shall wander abroad, and beg or solicit charity, under pretence of being or having been soldiers, mariners, or seafaring men, or of loss by fire, or other casualty, or of loss by the Indians, or by war, or other pretence or thing; and all persons, who shall leave, or threaten to leave their families to be maintained by the city, township or county, or to become chargeable thereto, or who, not having sufficient property or means for their subsistence or support, shall live idle, or not engage in some honest employment, or not provide for themselves or families; and all persons, who shall use, or pretend to use, or have any skill in physiognomy, palmistry, or like crafty science, or who shall pretend to tell destinies or fortunes; and all runaway servants or slaves, and all vagrants or vagabonds, common drunkards, common night walkers, and common prostitutes, shall be deemed and adjudged to be disorderly persons."

Section 2 dealt with a related group of problems:

"And Whereas divers ill disposed persons are frequently apprehended, having upon them implements for house breaking, or offensive weapons, or are found in or upon houses, ware houses, stables, barns or out houses, areas of houses, coach houses, smoke houses, inclosed yards, or gardens belonging to houses, with intent to commit theft, misdemeanors or other offences; and although their evil purposes are thereby manifested, the power of the justices of the peace to demand of them sureties for their good behavior hath not been of sufficient effect to prevent them from carrying their evil purposes into execution; Be it further enacted, That if any person shall be apprehended, having upon him or her any picklock key, crow, jack, bit, or other implement, with an intent to break and enter into any dwelling house, ware house, stable, barn, coach house, smoke house or out house; or shall have upon him or her any pistol, hanger, cutlass, bludgeon, or other offensive weapon, with intent to assault any person; or shall be found in or upon any dwelling house, ware house, stable, barn, coach house, smoke house or out house, or in any inclosed yard or garden, or area belonging to any house, with an intent to steal any goods or chattels, then he or she shall be deemed and adjudged to be a disorderly person."

Section 3 provided that disorderly persons might be apprehended without a warrant and on conviction before a justice of the peace might be committed "to the work house of the city, town or county, there to be kept at hard labor for any time not exceeding three calendar months." Section 4 made it the duty of every justice of the peace "on information, or his own view" to issue his warrant to apprehend any disorderly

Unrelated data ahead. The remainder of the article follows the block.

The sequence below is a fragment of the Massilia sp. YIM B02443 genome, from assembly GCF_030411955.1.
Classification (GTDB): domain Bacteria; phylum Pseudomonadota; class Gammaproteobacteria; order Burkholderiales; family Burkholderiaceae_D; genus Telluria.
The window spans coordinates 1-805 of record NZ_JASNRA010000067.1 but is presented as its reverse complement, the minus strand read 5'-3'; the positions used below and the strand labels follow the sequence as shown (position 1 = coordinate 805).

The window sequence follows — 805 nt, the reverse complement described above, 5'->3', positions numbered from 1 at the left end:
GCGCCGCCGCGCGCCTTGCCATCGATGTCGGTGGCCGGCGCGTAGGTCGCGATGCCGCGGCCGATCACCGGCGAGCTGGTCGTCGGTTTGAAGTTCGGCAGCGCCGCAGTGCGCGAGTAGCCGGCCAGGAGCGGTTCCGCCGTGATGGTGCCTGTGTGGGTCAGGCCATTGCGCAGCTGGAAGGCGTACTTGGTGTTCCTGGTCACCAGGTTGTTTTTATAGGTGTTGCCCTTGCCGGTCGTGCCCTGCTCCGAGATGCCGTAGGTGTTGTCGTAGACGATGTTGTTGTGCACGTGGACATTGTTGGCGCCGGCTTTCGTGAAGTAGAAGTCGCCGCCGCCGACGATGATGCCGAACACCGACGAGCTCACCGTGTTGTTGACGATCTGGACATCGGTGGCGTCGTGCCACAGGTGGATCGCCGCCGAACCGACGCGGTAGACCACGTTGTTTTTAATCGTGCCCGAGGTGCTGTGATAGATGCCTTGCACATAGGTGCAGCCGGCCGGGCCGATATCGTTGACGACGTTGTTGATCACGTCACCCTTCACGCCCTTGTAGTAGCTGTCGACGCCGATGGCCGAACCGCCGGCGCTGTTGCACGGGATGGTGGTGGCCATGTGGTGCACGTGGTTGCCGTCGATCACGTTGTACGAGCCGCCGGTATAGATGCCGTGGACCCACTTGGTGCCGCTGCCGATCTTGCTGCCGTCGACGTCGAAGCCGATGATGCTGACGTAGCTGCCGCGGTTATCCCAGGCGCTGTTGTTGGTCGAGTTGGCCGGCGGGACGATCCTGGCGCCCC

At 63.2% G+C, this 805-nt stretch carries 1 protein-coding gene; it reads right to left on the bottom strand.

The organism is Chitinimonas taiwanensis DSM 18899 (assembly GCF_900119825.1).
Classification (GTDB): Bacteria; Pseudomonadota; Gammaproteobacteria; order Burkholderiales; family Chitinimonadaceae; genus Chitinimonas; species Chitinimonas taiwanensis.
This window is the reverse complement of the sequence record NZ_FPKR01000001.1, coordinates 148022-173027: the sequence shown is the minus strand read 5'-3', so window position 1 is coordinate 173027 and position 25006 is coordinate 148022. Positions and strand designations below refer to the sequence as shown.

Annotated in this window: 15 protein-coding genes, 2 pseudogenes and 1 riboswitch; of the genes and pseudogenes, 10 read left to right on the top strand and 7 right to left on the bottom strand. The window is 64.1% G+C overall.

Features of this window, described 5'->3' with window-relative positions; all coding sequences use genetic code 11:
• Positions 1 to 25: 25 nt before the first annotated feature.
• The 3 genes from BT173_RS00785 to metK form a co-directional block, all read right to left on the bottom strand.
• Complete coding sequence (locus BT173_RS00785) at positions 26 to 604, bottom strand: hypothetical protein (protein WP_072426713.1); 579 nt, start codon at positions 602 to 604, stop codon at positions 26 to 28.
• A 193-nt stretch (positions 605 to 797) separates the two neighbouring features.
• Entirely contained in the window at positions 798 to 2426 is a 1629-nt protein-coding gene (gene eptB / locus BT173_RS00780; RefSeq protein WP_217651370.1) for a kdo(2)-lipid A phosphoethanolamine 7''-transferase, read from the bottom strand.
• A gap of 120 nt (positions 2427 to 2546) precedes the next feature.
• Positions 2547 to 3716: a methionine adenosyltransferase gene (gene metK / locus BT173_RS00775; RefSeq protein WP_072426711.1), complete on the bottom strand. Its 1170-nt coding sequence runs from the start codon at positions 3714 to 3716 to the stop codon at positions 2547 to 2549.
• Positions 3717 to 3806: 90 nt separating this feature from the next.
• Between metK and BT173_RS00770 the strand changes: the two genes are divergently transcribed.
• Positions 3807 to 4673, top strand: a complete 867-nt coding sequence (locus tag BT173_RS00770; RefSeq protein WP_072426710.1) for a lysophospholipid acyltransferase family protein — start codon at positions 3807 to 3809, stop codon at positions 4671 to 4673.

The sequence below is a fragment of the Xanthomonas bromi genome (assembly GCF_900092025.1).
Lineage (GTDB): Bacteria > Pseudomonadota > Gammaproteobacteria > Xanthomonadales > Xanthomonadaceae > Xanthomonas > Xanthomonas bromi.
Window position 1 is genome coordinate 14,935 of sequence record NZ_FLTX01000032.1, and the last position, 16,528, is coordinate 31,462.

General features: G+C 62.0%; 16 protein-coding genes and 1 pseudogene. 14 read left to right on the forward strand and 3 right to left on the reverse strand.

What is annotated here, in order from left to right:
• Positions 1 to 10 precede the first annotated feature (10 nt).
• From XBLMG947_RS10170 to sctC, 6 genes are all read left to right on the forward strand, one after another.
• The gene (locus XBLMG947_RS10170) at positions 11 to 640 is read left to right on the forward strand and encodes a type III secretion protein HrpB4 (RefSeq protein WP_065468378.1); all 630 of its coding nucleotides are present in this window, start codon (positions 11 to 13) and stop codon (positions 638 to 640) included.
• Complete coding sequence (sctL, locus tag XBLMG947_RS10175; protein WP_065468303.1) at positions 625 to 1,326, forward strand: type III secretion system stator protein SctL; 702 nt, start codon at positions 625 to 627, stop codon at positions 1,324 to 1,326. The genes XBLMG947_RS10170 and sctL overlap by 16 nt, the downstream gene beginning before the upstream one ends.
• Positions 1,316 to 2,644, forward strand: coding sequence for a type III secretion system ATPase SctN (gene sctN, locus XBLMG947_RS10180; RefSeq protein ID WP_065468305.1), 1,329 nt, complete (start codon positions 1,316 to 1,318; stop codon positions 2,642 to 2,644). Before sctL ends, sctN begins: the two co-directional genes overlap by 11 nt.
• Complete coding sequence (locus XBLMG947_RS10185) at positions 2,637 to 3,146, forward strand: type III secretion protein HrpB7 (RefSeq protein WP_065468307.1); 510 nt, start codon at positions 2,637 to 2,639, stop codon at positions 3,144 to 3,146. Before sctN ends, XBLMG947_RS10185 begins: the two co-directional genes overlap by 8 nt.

[13 NJ Page 257]

person. Section 5 empowered any two justices of the peace

"to bind out the child of any beggar, vagrant, vagabond, common drunkard, or common prostitute, or of any other person, who shall not provide for such child, as a servant or apprentice to any person, who may be willing to take such child, till the age of twenty one years, if a male, or eighteen years, if a female, or for a less time."

This short act stood unchanged and unsupplemented until 1864 through the last 45 years of the Constitution of 1776 and the first 20 years of the Constitution of 1844. It is important to note that, notwithstanding the provision of Article XXII of the Constitution of 1776 declaring "that the inestimable right of trial by jury shall remain confirmed, as a part of the law of this colony, without repeal, forever," the act makes no provision at all for trial by jury, but it was never successfully challenged therefor. The 1776 Constitution had no provisions relating to presentment or indictment, so that phase of our problem was not present until 1844. Without anticipating at this point the constitutional problems under the Constitution of 1844, we must also note that the act of 1799 and the numerous acts which amended, supplemented and revised it after 1864 all also were never successfully challenged in spite of Article I, paragraphs 7, 8 and 9 of the Constitution of 1844, the pertinent parts of which read as follows:

"7. The right of trial by jury shall remain inviolate * * *.

"8. In all criminal prosecutions the accused shall have the right to a speedy and public trial by an impartial jury * * *.

"9. No person shall be held to answer for a criminal offense, unless on the presentment or indictment of a grand jury, except * * * in cases cognizable by justices of the peace * * *."